These sort of price freeze products will likely become ubiquitous — as long as they remain profitable.
Kayak began offering its app users the option to freeze airfares through a partnership with Hopper.
When consumers search for a flight in the Kayak app, Kayak said it directs them to a co-branded Kayak-Hopper site where they can freeze their airfares for up to 14 days for a fee.
If they freeze a $400 fare and it rises to $440 within the two-week period, for example, then the flyer could still buy the ticket for $400. If the fare drops to $380, the traveler would pay the lower fare.
In this instance, if the airfare rises beyond the frozen price and fee, then it’s Hopper that would have to pay the difference, and not Kayak. Hopper takes the risk, but claims to predict airfare trends correctly 95 percent of the time based on historical data and its algorithms.
Hopper claims to make more money on these types of fees for an assortment of kindred services than on the flight bookings themselves.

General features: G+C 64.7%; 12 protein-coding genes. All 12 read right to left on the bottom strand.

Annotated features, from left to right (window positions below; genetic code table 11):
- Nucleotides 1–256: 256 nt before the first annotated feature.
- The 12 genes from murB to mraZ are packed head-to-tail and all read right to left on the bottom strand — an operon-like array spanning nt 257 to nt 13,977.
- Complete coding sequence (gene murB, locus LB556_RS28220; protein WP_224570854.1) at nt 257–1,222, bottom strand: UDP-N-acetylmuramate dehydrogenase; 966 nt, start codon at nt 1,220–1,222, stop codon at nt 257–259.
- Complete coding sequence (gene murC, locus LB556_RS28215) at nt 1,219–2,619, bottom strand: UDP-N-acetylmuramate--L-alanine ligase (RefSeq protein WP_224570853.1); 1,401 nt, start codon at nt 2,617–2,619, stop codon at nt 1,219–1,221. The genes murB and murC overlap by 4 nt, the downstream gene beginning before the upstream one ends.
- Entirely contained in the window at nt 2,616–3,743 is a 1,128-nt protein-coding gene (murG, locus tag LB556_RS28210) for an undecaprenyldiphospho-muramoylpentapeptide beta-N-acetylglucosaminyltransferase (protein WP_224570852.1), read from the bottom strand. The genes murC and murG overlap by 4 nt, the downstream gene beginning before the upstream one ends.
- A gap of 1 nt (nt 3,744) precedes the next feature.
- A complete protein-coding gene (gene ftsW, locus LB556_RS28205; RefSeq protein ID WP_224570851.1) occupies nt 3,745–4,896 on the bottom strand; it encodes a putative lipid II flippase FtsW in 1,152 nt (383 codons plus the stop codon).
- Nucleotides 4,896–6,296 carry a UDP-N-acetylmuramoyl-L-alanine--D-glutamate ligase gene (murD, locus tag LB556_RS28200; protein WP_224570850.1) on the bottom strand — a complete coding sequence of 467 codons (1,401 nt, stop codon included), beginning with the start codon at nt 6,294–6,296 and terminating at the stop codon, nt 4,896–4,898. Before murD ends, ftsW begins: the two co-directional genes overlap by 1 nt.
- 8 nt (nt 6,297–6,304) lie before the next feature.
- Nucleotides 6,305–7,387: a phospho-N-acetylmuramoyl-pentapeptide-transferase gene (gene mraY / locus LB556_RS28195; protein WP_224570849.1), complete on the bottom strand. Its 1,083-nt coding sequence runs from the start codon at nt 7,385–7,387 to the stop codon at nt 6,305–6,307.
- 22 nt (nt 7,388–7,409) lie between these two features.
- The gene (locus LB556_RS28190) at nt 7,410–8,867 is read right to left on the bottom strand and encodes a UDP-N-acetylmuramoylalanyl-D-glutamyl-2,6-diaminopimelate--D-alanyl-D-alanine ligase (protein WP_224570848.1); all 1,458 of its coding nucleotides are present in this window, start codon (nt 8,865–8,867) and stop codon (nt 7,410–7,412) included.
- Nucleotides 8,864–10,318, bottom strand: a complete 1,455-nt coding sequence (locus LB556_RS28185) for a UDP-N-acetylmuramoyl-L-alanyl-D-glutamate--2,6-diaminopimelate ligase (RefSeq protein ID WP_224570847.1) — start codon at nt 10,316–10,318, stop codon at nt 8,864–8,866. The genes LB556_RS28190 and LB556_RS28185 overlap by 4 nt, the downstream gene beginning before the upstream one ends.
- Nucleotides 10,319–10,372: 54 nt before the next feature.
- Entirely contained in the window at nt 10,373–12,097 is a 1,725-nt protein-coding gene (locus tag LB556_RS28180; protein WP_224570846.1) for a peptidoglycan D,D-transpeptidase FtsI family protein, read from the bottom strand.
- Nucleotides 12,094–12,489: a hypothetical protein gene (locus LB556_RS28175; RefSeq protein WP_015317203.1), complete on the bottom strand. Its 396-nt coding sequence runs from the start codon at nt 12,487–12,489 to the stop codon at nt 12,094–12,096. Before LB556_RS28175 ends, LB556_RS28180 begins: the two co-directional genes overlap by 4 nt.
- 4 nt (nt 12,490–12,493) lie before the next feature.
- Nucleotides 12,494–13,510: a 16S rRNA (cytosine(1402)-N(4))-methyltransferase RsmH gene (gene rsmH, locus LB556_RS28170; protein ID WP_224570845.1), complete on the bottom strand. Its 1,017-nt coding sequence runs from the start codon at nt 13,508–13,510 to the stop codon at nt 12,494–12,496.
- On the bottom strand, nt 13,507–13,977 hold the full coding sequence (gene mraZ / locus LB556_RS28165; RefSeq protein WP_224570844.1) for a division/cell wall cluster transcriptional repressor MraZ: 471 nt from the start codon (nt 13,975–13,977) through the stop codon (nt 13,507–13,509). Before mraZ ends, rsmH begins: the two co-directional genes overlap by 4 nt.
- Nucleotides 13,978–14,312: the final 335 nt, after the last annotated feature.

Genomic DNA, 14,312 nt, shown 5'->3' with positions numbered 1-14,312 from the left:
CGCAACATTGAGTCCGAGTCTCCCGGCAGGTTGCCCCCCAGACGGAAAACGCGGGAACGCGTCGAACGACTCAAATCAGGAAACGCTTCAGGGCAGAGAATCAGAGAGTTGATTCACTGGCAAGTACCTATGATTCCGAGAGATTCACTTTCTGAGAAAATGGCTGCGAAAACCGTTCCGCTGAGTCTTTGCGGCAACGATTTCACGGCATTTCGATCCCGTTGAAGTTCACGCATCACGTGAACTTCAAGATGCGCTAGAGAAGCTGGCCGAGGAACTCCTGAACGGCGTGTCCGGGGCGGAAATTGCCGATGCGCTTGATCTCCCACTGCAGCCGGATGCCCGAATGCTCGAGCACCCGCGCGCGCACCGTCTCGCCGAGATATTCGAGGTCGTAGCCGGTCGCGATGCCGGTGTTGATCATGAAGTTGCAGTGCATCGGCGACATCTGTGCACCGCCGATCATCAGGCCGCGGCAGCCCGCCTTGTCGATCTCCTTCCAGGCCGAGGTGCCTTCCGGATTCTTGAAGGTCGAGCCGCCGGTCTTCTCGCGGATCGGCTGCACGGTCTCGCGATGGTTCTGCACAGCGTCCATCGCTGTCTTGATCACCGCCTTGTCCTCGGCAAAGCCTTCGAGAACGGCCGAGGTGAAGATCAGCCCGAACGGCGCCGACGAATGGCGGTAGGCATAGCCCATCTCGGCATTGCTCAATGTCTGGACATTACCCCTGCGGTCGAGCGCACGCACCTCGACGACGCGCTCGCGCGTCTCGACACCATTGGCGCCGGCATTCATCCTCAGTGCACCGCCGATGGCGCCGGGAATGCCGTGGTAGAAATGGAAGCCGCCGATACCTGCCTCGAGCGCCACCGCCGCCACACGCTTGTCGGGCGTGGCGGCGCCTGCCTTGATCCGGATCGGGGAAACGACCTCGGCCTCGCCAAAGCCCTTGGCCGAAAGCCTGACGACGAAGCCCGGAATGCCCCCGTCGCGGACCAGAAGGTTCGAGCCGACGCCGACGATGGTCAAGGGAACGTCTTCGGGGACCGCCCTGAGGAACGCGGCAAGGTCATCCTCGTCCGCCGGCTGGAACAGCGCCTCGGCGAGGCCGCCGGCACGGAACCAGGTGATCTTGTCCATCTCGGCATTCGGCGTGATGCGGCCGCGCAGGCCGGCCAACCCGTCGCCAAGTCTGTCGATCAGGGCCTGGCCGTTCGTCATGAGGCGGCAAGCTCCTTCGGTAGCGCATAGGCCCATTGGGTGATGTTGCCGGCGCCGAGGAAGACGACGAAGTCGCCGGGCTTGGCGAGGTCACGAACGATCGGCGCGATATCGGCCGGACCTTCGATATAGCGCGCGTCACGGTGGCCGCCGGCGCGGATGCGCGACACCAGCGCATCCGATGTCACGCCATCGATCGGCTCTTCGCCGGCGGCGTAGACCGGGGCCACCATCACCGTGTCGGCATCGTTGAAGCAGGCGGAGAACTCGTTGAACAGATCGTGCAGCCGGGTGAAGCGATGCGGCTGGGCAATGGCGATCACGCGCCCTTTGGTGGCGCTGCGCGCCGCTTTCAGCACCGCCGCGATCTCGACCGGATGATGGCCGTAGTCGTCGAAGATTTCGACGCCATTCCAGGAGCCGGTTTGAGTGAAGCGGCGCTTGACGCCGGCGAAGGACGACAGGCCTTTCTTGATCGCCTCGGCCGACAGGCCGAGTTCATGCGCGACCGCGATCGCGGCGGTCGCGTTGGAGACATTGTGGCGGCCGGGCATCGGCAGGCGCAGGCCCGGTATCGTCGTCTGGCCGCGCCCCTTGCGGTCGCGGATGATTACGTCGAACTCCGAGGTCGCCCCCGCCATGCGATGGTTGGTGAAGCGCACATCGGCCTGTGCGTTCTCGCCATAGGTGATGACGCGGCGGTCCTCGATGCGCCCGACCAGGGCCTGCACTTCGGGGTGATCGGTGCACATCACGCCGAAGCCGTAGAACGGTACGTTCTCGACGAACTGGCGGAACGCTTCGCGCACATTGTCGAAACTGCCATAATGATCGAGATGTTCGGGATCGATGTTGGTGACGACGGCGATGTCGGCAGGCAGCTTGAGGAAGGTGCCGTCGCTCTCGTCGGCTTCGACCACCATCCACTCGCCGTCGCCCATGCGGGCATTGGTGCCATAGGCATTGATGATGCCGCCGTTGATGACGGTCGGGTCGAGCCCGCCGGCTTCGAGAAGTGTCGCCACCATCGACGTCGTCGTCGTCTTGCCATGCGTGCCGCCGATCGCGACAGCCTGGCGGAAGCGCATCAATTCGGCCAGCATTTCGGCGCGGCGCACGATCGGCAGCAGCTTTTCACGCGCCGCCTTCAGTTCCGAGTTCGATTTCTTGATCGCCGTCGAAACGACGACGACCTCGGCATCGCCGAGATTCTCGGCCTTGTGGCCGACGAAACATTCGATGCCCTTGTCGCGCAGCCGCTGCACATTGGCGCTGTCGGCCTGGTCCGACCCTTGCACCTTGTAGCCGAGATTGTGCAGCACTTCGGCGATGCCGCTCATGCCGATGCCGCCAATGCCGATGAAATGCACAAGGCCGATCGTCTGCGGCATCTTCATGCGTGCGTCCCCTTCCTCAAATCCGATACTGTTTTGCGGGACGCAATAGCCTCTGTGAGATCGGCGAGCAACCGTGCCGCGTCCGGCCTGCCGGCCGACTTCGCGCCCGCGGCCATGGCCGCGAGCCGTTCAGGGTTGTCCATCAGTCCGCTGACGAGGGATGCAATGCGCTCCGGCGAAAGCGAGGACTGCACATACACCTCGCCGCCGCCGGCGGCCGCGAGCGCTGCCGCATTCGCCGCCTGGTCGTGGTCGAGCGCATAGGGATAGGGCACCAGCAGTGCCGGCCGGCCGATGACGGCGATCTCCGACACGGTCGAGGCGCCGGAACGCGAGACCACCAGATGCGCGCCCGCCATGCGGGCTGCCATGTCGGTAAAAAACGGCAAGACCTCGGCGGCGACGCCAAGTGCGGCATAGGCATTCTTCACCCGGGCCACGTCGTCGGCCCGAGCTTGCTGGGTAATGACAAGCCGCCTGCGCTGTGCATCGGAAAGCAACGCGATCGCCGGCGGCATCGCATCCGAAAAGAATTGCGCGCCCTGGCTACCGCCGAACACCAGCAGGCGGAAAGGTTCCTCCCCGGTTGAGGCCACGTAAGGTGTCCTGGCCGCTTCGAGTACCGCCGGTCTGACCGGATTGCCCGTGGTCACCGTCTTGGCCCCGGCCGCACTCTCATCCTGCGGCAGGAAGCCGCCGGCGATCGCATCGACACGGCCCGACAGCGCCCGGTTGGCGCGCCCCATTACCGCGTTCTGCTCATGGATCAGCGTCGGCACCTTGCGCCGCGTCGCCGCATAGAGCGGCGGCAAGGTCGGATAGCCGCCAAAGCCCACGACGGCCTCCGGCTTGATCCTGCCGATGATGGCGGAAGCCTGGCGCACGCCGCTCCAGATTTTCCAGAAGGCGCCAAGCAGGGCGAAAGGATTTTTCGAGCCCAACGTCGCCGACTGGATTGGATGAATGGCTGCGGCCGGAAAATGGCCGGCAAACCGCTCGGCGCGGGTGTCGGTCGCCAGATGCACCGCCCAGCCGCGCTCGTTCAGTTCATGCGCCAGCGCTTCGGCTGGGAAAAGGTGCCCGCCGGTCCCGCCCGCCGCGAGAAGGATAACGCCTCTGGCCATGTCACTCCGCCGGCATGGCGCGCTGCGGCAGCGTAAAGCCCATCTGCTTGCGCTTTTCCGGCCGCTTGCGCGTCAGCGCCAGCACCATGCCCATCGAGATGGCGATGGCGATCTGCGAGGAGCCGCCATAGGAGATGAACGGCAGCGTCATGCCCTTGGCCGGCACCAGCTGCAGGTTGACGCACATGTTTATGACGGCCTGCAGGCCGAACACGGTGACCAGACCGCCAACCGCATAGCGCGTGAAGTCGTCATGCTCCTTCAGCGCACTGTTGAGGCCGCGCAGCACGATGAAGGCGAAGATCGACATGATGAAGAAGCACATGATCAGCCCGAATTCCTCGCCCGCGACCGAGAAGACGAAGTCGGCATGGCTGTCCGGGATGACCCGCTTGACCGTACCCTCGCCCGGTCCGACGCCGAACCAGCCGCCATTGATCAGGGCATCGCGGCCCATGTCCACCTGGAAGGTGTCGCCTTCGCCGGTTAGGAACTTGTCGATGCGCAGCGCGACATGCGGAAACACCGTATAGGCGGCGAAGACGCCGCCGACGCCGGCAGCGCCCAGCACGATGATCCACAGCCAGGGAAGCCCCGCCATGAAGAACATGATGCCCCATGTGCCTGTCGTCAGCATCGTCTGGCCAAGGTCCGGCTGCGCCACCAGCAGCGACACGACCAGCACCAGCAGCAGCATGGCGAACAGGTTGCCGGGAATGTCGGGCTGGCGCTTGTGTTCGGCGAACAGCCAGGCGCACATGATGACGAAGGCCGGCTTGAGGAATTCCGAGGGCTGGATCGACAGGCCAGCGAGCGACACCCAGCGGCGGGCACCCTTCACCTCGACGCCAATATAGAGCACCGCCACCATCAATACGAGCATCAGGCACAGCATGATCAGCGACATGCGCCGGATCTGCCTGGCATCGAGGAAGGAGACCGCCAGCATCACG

Kayak announced the partnership on its blog September 30.
It’s interesting that a metasearch business such as Kayak, which refers its customers mostly to online travel agency and airline sites to complete their bookings, is getting involved in offering a price freeze feature via Hopper. Essentially, it is a way for Kayak to make itself more useful to its customers.
The Daily Newsletter
Our daily coverage of the global travel industry. Written by editors and analysts from across Skift’s brands.
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Photo credit: Kayak, in partnership with Hopper, is enabling travelers to freeze airfares for up to two weeks for a fee.